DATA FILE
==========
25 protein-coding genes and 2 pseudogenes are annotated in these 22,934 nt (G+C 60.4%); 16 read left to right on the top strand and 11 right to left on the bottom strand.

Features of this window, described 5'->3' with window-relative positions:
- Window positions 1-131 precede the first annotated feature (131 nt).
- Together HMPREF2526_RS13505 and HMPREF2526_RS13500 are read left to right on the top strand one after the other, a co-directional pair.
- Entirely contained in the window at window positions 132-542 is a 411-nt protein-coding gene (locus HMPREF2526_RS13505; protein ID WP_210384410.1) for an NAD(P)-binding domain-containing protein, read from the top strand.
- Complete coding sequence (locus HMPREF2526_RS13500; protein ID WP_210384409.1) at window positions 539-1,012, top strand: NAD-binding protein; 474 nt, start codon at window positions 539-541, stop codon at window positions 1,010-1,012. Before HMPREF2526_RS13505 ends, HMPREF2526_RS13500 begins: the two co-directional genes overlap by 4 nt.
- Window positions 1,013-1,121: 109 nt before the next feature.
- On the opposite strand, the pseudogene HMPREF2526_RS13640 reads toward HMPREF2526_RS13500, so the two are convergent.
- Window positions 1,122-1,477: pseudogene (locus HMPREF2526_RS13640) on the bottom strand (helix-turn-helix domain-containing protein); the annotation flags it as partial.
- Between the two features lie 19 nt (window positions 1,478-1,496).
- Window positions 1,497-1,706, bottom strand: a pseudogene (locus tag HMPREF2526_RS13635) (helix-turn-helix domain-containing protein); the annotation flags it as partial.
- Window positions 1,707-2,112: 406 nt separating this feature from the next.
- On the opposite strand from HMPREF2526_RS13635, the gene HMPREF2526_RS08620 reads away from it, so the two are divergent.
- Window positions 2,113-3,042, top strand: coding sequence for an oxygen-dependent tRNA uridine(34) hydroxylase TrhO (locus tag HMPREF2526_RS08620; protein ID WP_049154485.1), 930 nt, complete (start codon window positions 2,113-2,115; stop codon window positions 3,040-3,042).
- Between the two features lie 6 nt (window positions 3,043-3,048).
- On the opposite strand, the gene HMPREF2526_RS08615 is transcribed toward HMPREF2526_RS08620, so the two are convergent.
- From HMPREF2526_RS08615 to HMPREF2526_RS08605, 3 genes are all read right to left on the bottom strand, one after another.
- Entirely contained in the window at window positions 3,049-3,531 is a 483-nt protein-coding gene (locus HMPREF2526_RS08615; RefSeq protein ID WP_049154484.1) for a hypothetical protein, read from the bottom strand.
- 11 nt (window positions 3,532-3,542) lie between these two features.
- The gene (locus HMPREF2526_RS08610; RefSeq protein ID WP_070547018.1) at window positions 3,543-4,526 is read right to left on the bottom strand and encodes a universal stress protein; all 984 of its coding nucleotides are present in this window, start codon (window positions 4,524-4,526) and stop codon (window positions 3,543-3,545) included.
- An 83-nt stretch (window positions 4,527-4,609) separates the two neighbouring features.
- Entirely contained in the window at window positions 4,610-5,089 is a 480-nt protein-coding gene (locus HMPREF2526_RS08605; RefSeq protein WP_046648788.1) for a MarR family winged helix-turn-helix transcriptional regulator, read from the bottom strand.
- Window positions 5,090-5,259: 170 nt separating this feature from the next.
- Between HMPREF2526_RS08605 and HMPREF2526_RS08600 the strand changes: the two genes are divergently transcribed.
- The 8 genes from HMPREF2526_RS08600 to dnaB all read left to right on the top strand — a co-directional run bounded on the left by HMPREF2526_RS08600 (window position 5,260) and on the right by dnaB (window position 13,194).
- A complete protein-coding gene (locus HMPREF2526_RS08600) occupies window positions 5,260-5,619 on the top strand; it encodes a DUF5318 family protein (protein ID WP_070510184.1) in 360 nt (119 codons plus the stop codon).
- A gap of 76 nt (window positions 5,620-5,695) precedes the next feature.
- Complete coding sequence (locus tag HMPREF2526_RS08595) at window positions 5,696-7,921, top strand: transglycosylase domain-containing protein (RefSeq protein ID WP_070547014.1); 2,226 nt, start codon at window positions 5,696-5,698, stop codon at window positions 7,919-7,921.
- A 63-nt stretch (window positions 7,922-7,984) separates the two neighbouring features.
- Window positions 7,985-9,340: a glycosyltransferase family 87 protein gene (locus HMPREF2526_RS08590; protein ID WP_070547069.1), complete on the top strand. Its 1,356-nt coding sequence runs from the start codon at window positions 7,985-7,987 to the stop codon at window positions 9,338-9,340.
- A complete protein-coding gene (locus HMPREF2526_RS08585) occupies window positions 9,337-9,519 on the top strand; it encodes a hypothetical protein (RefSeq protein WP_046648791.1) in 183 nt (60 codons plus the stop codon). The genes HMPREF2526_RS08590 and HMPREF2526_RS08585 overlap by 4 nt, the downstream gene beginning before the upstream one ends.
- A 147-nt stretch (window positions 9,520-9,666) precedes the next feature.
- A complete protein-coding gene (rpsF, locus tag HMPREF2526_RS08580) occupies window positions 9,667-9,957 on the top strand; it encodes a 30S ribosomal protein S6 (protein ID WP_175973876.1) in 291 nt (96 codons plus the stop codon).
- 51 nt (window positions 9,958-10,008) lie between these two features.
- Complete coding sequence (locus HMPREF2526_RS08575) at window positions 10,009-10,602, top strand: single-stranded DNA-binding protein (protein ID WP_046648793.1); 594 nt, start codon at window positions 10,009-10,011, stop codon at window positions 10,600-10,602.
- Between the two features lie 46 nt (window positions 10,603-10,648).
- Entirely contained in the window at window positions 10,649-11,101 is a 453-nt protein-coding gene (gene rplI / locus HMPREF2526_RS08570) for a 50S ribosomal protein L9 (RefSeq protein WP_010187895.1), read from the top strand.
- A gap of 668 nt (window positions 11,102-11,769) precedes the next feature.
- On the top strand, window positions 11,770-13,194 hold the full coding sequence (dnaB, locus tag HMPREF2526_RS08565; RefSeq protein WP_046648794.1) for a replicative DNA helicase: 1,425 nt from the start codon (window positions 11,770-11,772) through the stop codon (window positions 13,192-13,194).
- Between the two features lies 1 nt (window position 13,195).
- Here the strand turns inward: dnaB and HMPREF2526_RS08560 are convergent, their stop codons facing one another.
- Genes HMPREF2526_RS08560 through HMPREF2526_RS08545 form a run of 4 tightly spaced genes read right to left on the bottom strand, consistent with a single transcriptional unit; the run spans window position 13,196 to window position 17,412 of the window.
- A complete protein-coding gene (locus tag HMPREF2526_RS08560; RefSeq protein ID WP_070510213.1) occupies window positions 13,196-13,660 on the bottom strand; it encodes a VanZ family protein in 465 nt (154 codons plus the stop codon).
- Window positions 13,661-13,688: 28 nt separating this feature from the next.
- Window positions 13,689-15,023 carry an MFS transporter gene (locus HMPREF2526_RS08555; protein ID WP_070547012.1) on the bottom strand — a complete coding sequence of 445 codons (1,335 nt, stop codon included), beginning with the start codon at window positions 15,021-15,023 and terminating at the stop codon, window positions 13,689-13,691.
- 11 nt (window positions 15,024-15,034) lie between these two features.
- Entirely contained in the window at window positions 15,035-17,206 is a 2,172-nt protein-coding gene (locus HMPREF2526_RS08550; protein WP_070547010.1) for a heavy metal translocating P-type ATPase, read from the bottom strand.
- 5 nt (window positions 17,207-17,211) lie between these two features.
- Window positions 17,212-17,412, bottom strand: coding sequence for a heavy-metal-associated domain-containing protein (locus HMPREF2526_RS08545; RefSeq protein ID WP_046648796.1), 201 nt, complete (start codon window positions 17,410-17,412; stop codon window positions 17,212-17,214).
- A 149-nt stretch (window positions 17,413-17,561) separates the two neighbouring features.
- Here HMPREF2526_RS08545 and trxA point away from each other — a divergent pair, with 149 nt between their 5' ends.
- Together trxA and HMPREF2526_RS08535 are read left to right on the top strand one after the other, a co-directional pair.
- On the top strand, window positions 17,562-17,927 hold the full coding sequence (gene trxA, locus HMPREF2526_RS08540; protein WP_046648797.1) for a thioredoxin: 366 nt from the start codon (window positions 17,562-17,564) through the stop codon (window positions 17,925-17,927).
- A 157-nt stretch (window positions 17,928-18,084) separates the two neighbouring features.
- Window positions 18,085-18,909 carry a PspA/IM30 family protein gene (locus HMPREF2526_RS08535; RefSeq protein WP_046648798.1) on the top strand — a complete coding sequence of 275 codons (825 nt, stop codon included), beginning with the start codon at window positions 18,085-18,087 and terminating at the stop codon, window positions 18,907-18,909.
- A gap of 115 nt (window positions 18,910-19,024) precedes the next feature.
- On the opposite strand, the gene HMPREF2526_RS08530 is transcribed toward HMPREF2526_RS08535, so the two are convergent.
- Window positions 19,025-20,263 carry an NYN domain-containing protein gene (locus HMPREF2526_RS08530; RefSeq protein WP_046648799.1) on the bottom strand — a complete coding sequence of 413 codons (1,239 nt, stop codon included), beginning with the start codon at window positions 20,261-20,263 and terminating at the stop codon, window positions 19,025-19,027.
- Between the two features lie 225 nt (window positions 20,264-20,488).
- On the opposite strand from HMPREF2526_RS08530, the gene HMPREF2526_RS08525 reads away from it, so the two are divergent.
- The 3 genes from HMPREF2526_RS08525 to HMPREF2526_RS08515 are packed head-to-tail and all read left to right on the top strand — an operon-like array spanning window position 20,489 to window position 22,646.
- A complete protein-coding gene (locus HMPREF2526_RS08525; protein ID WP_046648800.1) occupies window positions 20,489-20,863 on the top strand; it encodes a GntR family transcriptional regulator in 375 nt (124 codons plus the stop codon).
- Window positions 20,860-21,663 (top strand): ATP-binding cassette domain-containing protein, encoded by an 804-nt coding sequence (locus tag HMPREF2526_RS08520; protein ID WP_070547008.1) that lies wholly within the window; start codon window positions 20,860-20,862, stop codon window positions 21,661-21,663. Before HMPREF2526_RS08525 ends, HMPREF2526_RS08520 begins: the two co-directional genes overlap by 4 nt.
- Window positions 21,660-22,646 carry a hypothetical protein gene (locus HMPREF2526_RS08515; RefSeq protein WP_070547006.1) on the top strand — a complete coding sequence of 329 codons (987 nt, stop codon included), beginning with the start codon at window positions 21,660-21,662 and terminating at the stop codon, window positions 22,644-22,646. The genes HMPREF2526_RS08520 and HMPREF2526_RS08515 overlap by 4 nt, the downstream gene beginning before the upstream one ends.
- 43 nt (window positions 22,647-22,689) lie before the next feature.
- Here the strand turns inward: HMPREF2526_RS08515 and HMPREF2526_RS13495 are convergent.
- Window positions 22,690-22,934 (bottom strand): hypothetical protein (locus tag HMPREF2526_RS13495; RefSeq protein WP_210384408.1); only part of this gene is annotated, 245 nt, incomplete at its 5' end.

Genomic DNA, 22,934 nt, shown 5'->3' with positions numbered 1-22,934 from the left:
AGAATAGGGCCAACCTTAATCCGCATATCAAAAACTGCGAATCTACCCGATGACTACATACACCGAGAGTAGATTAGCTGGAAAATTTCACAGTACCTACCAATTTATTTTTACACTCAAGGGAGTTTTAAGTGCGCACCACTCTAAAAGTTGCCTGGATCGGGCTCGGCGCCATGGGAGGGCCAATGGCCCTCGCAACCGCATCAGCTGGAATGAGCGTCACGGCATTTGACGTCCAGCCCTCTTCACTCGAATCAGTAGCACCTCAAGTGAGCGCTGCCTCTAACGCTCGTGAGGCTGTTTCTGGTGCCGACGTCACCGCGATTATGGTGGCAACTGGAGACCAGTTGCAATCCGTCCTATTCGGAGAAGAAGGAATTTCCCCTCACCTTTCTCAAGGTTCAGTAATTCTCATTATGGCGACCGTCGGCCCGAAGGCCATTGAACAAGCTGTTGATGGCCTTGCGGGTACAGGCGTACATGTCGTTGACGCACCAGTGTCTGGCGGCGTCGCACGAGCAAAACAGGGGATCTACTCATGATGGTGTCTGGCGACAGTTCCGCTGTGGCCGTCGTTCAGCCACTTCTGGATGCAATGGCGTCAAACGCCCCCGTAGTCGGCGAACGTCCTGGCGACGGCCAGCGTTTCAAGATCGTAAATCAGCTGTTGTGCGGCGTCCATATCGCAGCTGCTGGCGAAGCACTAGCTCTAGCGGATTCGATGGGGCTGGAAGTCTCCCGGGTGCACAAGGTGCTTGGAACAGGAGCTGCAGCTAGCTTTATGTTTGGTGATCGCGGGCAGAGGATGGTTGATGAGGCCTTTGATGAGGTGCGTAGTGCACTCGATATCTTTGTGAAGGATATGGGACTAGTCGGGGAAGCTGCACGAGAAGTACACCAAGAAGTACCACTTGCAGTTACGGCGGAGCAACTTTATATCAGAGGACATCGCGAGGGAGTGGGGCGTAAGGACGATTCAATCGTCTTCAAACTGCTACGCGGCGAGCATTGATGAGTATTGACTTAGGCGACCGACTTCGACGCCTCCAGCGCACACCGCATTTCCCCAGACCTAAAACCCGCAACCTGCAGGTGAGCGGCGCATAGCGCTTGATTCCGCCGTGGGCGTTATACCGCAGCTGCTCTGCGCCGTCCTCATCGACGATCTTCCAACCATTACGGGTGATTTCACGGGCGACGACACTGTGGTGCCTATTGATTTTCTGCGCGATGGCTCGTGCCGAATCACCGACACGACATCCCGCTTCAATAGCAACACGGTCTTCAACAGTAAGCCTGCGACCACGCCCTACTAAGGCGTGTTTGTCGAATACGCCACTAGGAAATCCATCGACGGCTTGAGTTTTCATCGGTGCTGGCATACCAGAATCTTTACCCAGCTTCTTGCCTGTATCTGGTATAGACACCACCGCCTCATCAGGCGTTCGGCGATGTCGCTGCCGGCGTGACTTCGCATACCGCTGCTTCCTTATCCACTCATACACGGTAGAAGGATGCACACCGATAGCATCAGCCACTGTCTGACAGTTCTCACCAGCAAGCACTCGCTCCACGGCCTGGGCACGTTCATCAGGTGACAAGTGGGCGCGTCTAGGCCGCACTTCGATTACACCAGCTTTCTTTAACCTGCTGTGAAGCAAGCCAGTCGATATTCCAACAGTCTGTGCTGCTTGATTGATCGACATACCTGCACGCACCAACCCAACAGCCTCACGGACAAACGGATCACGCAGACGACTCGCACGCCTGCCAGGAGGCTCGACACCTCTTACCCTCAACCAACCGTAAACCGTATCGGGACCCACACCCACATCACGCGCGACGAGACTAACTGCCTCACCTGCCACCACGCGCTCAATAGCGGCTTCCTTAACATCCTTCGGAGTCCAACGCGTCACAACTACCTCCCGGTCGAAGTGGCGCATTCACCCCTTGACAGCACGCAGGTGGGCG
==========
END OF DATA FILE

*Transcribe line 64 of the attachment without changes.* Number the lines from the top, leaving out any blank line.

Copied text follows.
- Window positions 21,660-22,646 carry a hypothetical protein gene (locus HMPREF2526_RS08515; RefSeq protein WP_070547006.1) on the top strand — a complete coding sequence of 329 codons (987 nt, stop codon included), beginning with the start codon at window positions 21,660-21,662 and terminating at the stop codon, window positions 22,644-22,646. The genes HMPREF2526_RS08520 and HMPREF2526_RS08515 overlap by 4 nt, the downstream gene beginning before the upstream one ends.